Pictured on the right is a milk bottle that has embossing on the bottle lip.  These lips were referred to as slogan rolls.  These bottles appeared in the late 1930's and we know of five companies that offered embossed slogans on the bottle lips.  The bottle pictured above has the slogan A BOTTLE OF MILK IS A BOTTLE OF HEALTH which was used by the Thatcher Manufacturing Company.  The Lamb Glass Company used the slogan A BETTER BOTTLE OF MILK while the Owens-Illinois Glass Company used the saying MILK FOR HEALTH IN A BOTTLE FOR SAFETY, the Liberty Glass Company used the phrase DRINK MILK FOR HEALTH and the Universal Glass Products Company used the slogan MILK THE PERFECT FOOD.  It appears that all the major milk bottle manufacturers at this time offered slogans on the bottle's lip.  These sayings probably had some advertising benefit in allowing the consumer to recognize a dairy's milk bottle as well as being some benefit to the milkman in identifying his bottles in the dark similar to the Glacken patent mentioned above.  They also probably improved the grip when carrying the bottle by the lip.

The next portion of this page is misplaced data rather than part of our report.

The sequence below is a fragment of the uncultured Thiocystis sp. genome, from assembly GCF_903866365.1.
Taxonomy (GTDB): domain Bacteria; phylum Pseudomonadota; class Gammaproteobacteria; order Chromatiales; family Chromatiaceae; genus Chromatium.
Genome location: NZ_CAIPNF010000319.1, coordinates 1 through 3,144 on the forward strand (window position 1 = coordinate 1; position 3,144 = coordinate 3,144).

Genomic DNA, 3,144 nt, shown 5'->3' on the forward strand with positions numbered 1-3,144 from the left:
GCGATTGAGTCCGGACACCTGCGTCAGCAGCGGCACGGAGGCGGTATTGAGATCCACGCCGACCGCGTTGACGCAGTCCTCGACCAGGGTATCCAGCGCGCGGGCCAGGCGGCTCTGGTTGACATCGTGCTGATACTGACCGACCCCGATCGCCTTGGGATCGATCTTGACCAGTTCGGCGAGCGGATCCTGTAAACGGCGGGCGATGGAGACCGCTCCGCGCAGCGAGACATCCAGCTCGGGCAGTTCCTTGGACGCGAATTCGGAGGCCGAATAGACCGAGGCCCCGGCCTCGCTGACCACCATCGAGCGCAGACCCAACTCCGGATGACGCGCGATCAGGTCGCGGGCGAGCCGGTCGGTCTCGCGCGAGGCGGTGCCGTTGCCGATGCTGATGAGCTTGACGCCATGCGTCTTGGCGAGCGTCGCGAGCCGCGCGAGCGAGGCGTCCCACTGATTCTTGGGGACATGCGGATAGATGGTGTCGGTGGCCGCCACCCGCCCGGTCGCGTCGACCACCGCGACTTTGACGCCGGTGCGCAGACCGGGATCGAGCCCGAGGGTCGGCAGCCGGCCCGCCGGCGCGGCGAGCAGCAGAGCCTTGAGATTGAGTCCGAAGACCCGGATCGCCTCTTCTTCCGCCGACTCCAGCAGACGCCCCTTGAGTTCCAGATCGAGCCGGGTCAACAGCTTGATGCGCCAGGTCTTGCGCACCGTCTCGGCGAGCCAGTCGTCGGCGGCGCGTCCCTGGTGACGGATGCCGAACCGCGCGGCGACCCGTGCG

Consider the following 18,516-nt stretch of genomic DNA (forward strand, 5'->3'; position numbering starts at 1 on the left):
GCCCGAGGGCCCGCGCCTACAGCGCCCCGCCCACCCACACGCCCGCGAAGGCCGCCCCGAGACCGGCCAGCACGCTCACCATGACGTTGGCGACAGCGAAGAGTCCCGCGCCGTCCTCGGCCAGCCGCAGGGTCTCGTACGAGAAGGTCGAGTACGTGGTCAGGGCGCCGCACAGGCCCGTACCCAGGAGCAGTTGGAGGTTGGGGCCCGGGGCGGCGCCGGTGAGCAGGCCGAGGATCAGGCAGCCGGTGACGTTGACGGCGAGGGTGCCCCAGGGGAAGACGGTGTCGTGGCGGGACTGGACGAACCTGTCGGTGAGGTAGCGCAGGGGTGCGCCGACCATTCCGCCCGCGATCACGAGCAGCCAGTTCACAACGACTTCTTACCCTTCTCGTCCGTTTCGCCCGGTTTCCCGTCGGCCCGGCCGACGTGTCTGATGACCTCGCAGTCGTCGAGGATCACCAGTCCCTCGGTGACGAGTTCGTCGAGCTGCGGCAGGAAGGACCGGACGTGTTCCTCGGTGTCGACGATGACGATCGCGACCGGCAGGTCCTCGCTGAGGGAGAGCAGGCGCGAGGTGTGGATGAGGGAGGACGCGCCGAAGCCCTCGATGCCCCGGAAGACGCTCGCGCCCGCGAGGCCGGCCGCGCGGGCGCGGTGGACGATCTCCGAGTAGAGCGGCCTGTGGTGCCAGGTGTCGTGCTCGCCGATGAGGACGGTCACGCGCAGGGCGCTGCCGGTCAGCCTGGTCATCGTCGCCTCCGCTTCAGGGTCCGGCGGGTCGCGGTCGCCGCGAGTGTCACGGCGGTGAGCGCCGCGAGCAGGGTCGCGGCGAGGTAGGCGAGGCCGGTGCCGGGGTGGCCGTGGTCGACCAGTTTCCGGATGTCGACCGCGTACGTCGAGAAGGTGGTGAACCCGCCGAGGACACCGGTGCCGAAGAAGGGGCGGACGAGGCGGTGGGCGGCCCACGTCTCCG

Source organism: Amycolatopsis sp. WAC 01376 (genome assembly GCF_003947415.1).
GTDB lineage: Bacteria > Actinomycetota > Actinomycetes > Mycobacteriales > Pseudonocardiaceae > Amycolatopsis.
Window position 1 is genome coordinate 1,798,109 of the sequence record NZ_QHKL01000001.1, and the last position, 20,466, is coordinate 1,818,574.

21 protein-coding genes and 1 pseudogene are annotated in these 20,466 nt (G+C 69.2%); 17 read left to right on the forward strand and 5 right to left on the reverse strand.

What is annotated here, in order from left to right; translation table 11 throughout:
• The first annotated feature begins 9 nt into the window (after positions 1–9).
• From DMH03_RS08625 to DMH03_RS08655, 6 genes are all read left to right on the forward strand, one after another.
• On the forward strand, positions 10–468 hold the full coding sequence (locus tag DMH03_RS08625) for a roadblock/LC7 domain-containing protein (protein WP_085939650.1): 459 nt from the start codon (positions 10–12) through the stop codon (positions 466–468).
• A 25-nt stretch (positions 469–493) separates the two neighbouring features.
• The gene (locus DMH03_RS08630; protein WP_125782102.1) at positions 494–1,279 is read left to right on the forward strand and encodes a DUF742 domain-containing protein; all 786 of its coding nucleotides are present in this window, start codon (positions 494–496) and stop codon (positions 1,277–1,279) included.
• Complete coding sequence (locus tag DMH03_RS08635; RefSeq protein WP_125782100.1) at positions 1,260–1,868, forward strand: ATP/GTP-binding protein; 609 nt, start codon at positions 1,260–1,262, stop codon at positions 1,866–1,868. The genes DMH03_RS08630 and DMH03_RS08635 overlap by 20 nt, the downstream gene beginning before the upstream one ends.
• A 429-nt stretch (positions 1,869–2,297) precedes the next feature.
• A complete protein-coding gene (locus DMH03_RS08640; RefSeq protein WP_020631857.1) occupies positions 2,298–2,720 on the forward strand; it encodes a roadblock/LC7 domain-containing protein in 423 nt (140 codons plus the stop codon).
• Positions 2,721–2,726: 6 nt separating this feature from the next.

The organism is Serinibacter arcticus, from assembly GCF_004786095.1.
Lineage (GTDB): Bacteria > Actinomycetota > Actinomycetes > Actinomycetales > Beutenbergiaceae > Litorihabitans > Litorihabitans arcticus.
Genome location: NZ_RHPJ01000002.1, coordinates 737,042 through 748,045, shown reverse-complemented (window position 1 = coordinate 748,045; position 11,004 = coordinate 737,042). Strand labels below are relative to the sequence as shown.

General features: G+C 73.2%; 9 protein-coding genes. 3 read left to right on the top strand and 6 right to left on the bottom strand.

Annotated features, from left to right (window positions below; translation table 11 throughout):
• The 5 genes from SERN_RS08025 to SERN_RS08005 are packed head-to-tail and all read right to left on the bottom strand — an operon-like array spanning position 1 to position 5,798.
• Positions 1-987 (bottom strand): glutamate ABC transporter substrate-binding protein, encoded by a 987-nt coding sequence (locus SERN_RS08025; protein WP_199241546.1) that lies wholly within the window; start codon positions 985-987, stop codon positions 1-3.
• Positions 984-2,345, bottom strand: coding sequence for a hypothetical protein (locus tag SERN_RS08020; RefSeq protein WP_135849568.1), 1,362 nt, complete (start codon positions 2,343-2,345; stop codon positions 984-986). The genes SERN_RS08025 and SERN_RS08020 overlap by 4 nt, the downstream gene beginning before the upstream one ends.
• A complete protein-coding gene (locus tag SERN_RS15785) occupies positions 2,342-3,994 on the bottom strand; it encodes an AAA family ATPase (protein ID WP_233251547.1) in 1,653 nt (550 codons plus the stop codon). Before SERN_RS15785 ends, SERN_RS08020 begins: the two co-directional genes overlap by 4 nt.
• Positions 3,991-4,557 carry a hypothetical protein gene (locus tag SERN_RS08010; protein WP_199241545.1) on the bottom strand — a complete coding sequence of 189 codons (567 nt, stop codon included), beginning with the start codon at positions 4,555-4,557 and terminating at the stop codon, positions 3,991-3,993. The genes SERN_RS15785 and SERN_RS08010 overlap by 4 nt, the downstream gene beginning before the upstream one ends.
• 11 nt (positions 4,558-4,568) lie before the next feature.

Cop the Cream milk bottles, which were introduced in the late 1930's, also had embossing on the lip of the bottle.  Rather than a slogan though the name of the company franchising the bottles, COP THE CREAM BOTTLE CO. INC., was embossed on the lip.  Click 
here to go to the page with Cop the Cream milk bottles.  Some creameries had their name embossed on the lip of the bottle.  Paterson Milk & Cream Co. of Paterson, New Jersey was one company that marked their bottles in this manner.  Other creameries used their own slogans on the bottle lip.  Zehringhurst Farm of Germantown, Ohio used the slogan FOR BETTER MILK USE ZEHRINGHURST, while Hol-Guerns Dairy of Canton, Ohio used the slogan INSIST ON HOL-GUERNS MILK.

The first appearance of embossing on a milk bottle lip however was much earlier than the late 1930's.  We came across a very early milk bottle made on a semi automatic bottle machine that had an April 1, 1902 patent date embossed around the bottles lip.

Milk bottles left to right:
Oak Grove Dairy, quart, St. Paul, Minnesota, Owens-Illinois, 1940
Garner Dairy Company, half pint, Uniontown, Pennsylvania, Thatcher Manufacturing Company, date unknown

Syrup Finish